FERC Commissioner Philip Moeller Tuesday said a formal rulemaking may be required to resolve the inconsistencies in scheduling so that natural gas pipelines can better serve power generation markets. This is opposite of the opinion held by Chairman Jon Wellinghoff, who earlier this month suggested that a rulemaking was not the way to go (see Daily GPI, Sept.6).

A rulemaking would be a significant procedural step, but it may be necessary to help harmonize the two energy sectors during a period of expanding gas demand by the power sector. The issue of working out the different schedules for the two markets "needs the full attention of the Commission" to ensure momentum for a solution, Moeller said during a Platts Energy Podium event in Washington, DC. Such a rulemaking effort could take between two and three years, he said.

But because each region has its unique set of gas-power coordination issues, Wellinghoff doesn't believe a rulemaking is the right way to tackle the problem. "To get a rule, it would have to be something that was uniform across the country. I'm not sure that there is a uniform problem across the country," he told reporters earlier this month (see Daily GPI, Sept. 6). "What struck me in the regional conferences I attended...is the differences between each region in the way that they operated, and because of those differences I'm not sure that it's amenable to a rulemaking."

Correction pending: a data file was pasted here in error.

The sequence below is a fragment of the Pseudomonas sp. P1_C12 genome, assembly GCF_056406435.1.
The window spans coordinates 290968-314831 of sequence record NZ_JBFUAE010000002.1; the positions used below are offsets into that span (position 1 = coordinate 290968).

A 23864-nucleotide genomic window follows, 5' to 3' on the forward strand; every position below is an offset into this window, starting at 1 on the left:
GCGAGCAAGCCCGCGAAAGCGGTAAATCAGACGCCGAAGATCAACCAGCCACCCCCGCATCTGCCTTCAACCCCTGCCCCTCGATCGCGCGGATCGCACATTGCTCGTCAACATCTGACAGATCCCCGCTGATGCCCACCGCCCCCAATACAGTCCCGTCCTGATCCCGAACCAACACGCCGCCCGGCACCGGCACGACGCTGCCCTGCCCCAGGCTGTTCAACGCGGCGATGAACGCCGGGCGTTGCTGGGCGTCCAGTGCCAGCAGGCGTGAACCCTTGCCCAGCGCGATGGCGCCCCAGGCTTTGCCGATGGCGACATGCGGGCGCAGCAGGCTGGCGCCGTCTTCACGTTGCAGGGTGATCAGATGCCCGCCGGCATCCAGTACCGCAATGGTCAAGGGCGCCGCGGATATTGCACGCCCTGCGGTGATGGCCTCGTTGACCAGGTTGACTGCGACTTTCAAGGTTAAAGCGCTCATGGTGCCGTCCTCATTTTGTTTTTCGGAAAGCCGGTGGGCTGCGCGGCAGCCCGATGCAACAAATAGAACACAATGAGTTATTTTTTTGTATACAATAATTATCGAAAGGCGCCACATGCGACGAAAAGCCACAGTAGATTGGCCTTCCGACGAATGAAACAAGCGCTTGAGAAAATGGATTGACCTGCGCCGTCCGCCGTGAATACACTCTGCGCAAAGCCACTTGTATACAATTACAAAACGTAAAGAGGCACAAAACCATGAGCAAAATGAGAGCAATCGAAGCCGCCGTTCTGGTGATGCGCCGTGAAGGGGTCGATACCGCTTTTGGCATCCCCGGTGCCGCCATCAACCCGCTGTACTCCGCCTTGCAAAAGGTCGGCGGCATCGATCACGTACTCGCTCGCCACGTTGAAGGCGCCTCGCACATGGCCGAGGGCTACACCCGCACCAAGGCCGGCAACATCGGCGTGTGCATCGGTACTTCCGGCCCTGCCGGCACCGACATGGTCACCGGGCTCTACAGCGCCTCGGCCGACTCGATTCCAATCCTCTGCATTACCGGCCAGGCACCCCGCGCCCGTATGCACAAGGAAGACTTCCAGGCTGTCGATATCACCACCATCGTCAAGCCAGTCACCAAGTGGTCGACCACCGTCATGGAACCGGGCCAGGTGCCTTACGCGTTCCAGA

In August FERC sponsored five technical conferences to explore coordination issues in the gas and power markets in the Mid-Atlantic, New England, Southeast, West and Midwest regions (see Daily GPI, Aug. 31; Aug. 29; Aug. 21; Aug. 24).

"If we go down this path [whether with a rulemaking or some other procedure], we need FERC invested in this process so that it's not a waste of time," Moeller said. In the meantime and before the upcoming heating season, FERC must facilitate full communications between pipelines and generators, said Moeller, a Republican on the Democrat-dominated, five-member Commission.

While the Commission considers whether a market scheduling rule is needed, it is also looking at updating its code of business practices "to make sure that the right people are talking to each other" during a gas shortage for generators. The legal analysis that would be required to make changes is under way at FERC, Moeller said.

The warm 2011-2012 winter in the eastern U.S. "may have masked" the significant challenges posed by gas-electric coordination, he said.

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